Thus it is an object of the present invention to provide a new class of aliphatic polyesters that are bioabsorbable and may be used in surgical devices such as sutures, molded devices, drug delivery matrices, coatings, lubricants and the like.
We have discovered a new class of synthetic polymeric materials that are bioabsorbable and may be used to produce surgical devices such as sutures, sutures with attached needles, molded devices, drug delivery matrices, coatings, lubricants and the like. The invention also contemplates a process for producing the bioabsorbable polymers and copolymers. The aliphatic polyoxaesters of the present invention are polyesters comprising a first divalent repeating unit of formula I: ##STR2## and a second repeating unit selected from the group of formulas consisting of: ##STR3## and combinations thereof, wherein R1 and R2 are independently hydrogen or an alkyl group containing 1 to 8 carbon atoms; R3 is an alkylene unit containing from 2 to 12 carbon atoms or is an oxyalkylene group of the following formula:
--[(CH2)c --O--]D --(CH2)E -- IV
wherein C is an integer in the range of from 2 to about 5, D is an integer in the range of from about 1 to about 12, and E is an integer in the range of from about 2 to about 5; R4 is an alkylene unit containing from 2 to 8 carbon atoms; A is an integer in the range of from 1 to 1,000; R5 is selected from the group consisting of --C(R6)(R7)--, --(CH2)3 --O--, --CH2 --CH2 --O--CH2 --, --CR8 H--CH2 --, --(CH2)4 --, --(CH2)F --O--C(O)-- and --(CH2)F --C(O)--CH2 --; R6 and R7 are independently hydrogen or an alkyl containing from 1 to 8 carbon atoms; R8 is hydrogen or methyl; F is an integer in the range of from 2 to 6; B is an integer in the range of from 1 to n such that the molecular weight of formula III is less than about 40,000; P is an integer in the range of from 1 to m such that the molecular weight of formula XI is less than about 40,000; G represents the residue minus from 1 to L hydrogen atoms from the hydroxyl group of an alcohol previously containing from 2 to 12 hydroxyl groups; and L is an integer from about 1 to about 12.
The aliphatic polyoxaesters of the present invention are the reaction product of an aliphatic polyoxycarboxylic acid and at least one of the following compounds: a diol (or polydiol), a lactone (or lactone oligomer), a coupling agent or combination thereof.
Suitable aliphatic alpha-oxycarboxylic acids for use in the present invention generally have the following formula:
wherein R1 and R2 are independently selected from the group consisting of hydrogen or an alkyl group containing from 1 to 8 carbon atoms and R3 is an alkylene containing from 2 to 12 carbon atoms or is an oxyalkylene group of the following formula:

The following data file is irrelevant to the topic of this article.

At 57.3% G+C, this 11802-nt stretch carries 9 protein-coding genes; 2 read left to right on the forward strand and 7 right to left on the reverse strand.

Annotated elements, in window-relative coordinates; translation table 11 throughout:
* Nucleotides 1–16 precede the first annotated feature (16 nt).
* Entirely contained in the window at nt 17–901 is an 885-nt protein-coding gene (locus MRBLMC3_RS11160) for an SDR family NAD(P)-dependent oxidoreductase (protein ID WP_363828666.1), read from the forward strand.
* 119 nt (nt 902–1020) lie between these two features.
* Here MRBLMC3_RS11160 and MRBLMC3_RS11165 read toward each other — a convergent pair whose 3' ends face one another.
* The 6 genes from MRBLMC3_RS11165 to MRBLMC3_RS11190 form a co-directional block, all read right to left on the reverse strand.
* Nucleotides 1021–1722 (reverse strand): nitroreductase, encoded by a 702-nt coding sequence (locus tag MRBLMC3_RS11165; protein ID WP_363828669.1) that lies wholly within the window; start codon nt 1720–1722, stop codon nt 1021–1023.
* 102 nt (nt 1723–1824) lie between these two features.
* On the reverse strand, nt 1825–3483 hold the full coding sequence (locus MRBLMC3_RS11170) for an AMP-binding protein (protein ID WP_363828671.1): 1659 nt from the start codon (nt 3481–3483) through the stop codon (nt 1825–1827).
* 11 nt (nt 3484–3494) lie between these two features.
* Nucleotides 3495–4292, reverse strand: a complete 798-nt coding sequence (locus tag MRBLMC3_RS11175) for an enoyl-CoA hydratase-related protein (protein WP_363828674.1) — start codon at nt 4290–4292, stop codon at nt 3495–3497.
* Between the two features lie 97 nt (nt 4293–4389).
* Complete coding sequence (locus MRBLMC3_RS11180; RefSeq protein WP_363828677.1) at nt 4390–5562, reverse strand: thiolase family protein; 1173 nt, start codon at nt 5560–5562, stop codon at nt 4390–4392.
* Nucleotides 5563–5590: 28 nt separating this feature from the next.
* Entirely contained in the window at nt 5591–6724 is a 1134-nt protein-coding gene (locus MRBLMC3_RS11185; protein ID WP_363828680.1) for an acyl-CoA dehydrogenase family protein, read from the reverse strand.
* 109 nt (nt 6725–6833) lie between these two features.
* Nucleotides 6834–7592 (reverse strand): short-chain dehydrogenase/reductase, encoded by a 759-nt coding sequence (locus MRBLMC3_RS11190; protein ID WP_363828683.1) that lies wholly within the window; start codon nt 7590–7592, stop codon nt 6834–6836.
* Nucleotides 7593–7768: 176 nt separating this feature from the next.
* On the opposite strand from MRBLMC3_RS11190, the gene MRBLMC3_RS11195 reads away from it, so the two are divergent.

--[(CH2)c --O--]D --(CH2)E -- IV
wherein C is an integer in the range of from about 2 to about 5, D is an integer in the range of from about 0 to about 12, and E is an integer in the range of from about 2 to about 5. These aliphatic alpha-hydroxycarboxylic acids may be formed by reacting a diol or polydiol with an alpha-halocarboxylic acid such bromoacetic acid or chloroacetic acid under suitable conditions.
Suitable diols or polydiols for use in the present invention are diol or diol repeating units with up to 8 carbon atoms having the formulas:
H[--(O--R4 --)A ]OH, or VI
wherein R4 is an alkylene unit containing from 2 to 8 methylene units; A is an integer in the range of from 1 to about 1000. Examples of suitable diols include diols selected from the group consisting of 1,2-ethanediol (ethylene glycol), 1,2-propanediol (propylene glycol), 1,3-propanediol, 1,4-butanediol, 1,5-pentanediol, 1,3-cyclopentanediol, 1,6-hexanediol, 1,4-cyclohexanediol, 1,8-octanediol and combinations thereof. Examples of preferred polydiols include polydiols selected from the group consisting of polyethylene glycol (H[--O--CH2 --CH2 --]A OH) and polypropylene glycol (H[--O--CH2 -CH(CH3)--]A OH).
The polymer produced by reacting the aliphatic dioxycarboxylic acid with the diols discussed above should provide a polymer generally having the formula:
[--O--C(O)--C(R1)(R2)--O--(R3)--O--C(R1)(R2)--C(O)--(O--R4)A --]N VII
wherein R1, R2, R3, R4 and A are as described above; and N is an integer in the range of from about 1 to about 10,000 and preferably is in the range of from about 10 to about 1,000 and most preferably in the range of from about 50 to about 200.
Suitable lactone monomers that may be used in the present invention generally have the formula: ##STR4##
These lactone monomers may be polymerized to provide polymers of the following general structures:
H[--O--R5 --C(O)--]B OH IX
(H[--O--R5 --C(O)]P --O--)L G X